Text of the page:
SysEx Channel: the SysEx Channel is the channel that the instrument uses to communicate SysEx on. This channel MUST match the channel that the instrument is using or nothing will happen because the instrument will ignore the messages sent by the computer! The SysEx Channel is not always the MIDI channel but may be. On some older instruments this channel is not used at all. Please check the instrument module's Fast Tips for information on how to correctly set the SysEx Channel.

 

MIDI Channel: the MIDI Channel should be set to match the basic MIDI channel of the instrument. The MIDI Channel is used largely for auditioning purposes and should match the instrument so that auditioning from Banks and Editors can be heard. This channel should be set correctly since a small number of instruments use it while transferring SysEx.

For Roland multi-part equipment, the MIDI channel used should be the same as that for part #1 of the instrument.

 

Custom #: the Custom # can be used to control a range of behaviors in Midi Quest as documented in the instrument module's Fast Tips. However, it is only used when absolutely necessary.

 

Connecting to MIDI Ports on Another Computer

Using Network Session 1 MIDI ports: if the iPad is connected to the same network as a Mac computer, it will be able to send and receive MIDI messages using the MIDI IN and OUT ports titled "Network Session 1".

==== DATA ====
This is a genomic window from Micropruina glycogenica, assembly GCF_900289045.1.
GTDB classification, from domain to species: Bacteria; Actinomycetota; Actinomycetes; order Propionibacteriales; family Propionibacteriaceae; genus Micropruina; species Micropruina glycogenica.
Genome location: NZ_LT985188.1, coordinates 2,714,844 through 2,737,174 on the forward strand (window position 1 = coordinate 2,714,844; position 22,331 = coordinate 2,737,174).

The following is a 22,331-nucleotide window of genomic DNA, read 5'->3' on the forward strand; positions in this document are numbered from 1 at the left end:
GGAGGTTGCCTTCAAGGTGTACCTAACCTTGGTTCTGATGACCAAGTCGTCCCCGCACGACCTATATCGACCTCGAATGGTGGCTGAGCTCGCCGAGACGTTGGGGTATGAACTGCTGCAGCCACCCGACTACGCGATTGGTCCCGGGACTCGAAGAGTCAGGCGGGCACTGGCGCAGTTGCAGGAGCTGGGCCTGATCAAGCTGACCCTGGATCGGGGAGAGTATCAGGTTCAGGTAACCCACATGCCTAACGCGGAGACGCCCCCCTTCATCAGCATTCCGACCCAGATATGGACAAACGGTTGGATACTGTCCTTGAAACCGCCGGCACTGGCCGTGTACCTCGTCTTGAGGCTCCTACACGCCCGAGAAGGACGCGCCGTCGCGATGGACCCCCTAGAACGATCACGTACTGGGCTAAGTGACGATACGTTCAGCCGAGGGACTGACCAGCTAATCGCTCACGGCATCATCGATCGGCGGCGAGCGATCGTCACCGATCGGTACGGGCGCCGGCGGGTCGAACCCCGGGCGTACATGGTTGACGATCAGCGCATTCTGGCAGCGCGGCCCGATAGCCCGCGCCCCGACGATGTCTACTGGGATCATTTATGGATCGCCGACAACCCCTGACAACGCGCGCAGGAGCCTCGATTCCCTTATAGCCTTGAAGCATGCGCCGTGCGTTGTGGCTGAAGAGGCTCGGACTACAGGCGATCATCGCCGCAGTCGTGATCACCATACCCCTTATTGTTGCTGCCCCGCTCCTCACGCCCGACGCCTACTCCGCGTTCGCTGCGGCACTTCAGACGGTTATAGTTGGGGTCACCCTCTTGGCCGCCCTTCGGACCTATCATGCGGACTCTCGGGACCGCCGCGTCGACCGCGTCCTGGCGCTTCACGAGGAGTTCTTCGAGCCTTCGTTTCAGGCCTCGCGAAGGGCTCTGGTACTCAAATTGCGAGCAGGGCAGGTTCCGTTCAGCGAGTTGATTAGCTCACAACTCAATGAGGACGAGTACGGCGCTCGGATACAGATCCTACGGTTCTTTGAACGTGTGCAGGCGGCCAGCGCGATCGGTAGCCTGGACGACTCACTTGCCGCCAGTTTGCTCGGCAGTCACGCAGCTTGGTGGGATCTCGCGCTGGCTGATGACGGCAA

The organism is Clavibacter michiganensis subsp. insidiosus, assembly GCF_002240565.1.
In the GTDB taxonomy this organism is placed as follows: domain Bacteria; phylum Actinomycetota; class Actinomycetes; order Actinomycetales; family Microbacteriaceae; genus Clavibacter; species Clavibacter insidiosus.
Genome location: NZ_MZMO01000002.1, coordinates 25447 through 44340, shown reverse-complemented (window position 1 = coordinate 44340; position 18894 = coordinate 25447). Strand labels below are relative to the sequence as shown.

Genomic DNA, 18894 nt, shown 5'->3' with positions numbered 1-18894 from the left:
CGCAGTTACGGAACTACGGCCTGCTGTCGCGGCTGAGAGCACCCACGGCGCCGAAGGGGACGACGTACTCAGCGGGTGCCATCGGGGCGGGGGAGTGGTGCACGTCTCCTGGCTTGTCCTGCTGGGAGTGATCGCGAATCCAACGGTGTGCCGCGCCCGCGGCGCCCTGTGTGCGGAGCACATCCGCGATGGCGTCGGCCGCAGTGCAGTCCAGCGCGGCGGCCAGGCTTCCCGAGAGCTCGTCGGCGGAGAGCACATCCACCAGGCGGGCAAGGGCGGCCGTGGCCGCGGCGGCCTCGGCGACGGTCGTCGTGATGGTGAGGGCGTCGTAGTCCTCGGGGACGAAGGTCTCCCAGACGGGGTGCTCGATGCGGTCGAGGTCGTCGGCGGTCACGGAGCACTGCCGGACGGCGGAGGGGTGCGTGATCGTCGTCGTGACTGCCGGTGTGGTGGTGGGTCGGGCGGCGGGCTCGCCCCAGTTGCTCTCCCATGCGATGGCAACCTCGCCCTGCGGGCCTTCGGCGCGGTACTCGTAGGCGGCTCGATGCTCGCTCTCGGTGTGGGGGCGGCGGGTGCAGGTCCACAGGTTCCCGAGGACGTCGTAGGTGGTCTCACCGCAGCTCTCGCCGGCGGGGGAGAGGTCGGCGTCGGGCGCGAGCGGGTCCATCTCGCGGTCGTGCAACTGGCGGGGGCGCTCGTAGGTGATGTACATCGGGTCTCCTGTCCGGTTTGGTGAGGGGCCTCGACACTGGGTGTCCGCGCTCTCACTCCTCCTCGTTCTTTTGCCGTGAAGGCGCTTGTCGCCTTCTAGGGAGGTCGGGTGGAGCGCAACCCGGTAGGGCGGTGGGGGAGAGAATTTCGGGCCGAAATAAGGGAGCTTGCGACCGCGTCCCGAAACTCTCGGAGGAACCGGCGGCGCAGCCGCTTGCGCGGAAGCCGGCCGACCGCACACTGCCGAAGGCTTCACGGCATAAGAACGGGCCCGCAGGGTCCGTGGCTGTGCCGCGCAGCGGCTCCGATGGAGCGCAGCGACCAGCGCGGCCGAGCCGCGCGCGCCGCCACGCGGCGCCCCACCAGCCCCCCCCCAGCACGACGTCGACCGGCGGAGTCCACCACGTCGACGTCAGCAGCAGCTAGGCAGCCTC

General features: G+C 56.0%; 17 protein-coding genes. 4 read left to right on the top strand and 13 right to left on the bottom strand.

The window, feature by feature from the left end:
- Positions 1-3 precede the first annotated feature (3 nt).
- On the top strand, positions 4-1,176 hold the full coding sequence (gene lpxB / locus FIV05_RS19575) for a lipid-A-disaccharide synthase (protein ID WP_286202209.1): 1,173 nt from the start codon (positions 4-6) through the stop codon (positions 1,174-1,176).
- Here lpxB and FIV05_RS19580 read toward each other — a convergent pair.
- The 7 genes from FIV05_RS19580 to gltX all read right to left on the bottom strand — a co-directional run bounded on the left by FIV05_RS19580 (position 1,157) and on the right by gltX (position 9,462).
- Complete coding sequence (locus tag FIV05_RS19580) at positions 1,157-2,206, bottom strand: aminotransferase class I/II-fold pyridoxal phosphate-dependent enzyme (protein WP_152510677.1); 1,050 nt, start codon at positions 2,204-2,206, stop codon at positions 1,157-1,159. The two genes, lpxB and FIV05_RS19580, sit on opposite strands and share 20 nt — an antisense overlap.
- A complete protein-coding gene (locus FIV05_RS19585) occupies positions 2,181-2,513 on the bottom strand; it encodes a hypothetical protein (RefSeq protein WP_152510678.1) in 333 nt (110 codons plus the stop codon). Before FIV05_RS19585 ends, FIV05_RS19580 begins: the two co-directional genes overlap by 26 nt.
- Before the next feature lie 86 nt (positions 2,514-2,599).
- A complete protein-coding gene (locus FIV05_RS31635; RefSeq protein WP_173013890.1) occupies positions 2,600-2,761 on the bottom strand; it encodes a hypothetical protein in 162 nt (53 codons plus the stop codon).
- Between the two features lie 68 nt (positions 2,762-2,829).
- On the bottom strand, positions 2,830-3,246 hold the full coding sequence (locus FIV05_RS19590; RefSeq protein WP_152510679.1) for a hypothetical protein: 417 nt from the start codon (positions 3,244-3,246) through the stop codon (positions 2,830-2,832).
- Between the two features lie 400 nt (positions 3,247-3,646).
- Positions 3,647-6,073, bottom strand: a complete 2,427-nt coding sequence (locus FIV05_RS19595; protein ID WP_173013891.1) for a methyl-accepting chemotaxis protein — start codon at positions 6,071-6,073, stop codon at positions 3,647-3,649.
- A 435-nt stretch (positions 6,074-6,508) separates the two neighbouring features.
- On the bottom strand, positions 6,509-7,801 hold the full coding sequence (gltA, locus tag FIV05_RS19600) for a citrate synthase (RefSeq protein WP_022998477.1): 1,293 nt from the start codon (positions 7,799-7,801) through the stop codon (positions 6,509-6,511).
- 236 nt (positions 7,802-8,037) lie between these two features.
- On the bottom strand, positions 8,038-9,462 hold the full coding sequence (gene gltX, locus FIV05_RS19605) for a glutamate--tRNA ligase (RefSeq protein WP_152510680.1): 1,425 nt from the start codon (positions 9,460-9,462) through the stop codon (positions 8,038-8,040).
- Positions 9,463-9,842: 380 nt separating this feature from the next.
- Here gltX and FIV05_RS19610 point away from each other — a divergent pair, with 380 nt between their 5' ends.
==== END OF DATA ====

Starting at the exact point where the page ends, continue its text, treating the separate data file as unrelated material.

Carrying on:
On a Mac, "Network Session 1" ports can be connected to any MIDI interface on that computer using the Audio Midi Setup application. Type "Audio Midi Setup" into Spotlight and run the application. If the MIDI Setup windows doesn't appear, from the menus choose "Windows / Show MIDI Studio" to display it.

AudioMidiWindow

Find and double click on "Network" to display the network settings.

AudioMidiNetwork

In the "MIDI Network Setup" window under "My Sessions", ensure that "Session 1" is checked and selected. In the lower left, select the iPad from the "Directory" listing and press the "Connect" button. Then in the lower right of the window beside "Live Routings", select the MIDI ports which are connected to the MIDI device that Midi Quest is to access. In Midi Quest, the instrument module's MIDI IN and MIDI OUT port assignments are set to "Network Session 1".

Once properly configured, Midi Quest will be able to transfer SysEx to and from the instrument even though it is connected to another computer.

 

Using USB over MIDI: if it is necessary to connect to more than a pair of MIDI ports on another computer, the best solution is to use one of the MIDI over USB options that are available for the iPad. Each of these three alternatives transfers MIDI between the iPad and a Mac or Windows computer using the standard 30 pin or lightning USB cable with very low latency.

The three alternatives are MIDImux (midimux.com), MIDI LE (http://www.s-r-n.de/midile/), and Music IO (http://musicioapp.com/). All three systems work with both Mac and Windows systems with the first two options being free. Each of the systems works on a client / server concept where the computer acts as the server of MIDI ports and the iPad is a client. At present, Sound Quest has the most experience with MIDImux which is extremely easy to use. Download, install, and run the server on the computer, connect the iPad to the computer, install MIDImux from the App Store, and run it. For each MIDI port on the host computer, MIDImux will create a duplicate virtual MIDI port on the iPad. Any MIDI app, including Midi Quest, can connect to these ports and receive and send MIDI messages including SysEx to any of the MIDI ports on the host computer with extremely low latency.